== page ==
So it was playing catch up for the rest of the day, but among widespread birds like this Coconut Lorikeet I saw half a dozen life birds, but few posed for the camera.

 

Large monitor lizards could be seen along the shore …

 

But the star of the show was a group of Melanesian Megapodes, one of a group of species that lay their eggs either in rotting mounds of vegetation or volcanically heated soil to incubate them. Photo by Frédérik Pelsey from Oiseaux.net

 

Our final landing on our final day was on the island of Kolombangara. Again we departed before first light in order to get to our destination soon after dawn.

 

Much of our birding took place in the foothills along this forest track.

 

Quite a few endemic birds were seen ranging from the elusive Roviana Rail to this pretty Steel-blue Flycatcher (which is actually a monarch not a true flycatcher).

 

We also spent some time scanning from this lookout for various parrots and pigeons  …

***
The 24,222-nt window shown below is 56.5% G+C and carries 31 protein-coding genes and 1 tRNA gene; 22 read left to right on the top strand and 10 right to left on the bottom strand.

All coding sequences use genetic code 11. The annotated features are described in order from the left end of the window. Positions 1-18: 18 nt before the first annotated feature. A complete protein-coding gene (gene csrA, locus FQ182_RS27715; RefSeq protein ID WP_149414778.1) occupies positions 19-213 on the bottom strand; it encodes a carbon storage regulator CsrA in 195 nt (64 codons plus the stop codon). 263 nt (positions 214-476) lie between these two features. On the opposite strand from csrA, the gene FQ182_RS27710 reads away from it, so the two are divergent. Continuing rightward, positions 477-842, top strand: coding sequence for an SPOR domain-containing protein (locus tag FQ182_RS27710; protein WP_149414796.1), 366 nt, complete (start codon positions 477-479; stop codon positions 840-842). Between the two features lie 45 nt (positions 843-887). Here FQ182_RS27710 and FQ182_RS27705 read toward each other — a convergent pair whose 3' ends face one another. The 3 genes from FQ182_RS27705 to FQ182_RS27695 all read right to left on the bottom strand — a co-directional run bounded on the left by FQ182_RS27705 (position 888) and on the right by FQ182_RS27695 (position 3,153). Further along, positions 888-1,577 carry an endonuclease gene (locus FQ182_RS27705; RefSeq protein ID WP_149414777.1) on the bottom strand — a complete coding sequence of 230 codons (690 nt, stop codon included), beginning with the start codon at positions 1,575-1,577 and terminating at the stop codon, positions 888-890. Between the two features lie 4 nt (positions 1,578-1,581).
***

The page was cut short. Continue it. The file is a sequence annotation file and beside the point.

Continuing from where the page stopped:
… the view was dominated by the island’s volcanic cone. Two species Kolombangara Leaf Warbler and Kolombangara White-eye are only found at the top. To see all the endemics of the Solomons several treks to the tops of mountains followed by rough camping are required. As I said in the introduction the West Pacific Odyssey allowed me to see about 45% of the endemics without excessive effort, although I really wish I could have done a full tour.

 

In due course we returned to the Prof Khromov and set sail. I was sad to leave these enchanted islands with their lovely welcoming people and wonderful bird life. It and remains the highlight of the WPO for me.